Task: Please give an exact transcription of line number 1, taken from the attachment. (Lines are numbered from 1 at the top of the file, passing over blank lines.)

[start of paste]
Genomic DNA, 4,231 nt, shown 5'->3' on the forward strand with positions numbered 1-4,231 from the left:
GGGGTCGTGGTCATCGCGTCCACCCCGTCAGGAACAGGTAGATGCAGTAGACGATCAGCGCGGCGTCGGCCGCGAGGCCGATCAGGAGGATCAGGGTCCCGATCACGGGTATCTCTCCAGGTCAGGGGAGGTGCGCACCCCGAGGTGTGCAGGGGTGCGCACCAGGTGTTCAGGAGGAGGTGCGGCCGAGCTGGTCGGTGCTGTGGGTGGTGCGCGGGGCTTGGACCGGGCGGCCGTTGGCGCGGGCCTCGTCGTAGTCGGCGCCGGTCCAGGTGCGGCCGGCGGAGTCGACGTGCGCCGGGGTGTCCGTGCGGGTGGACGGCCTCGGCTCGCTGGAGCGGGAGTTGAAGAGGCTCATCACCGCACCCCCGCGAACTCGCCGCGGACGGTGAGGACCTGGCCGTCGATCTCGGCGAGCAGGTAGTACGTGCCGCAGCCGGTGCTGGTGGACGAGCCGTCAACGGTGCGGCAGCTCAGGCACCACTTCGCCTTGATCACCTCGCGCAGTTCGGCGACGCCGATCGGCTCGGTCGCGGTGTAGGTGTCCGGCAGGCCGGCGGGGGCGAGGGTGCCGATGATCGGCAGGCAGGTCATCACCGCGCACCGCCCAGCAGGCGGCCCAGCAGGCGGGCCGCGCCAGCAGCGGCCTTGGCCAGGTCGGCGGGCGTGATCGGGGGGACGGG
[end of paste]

Genomic DNA, 4,231 nt, shown 5'->3' on the forward strand with positions numbered 1-4,231 from the left: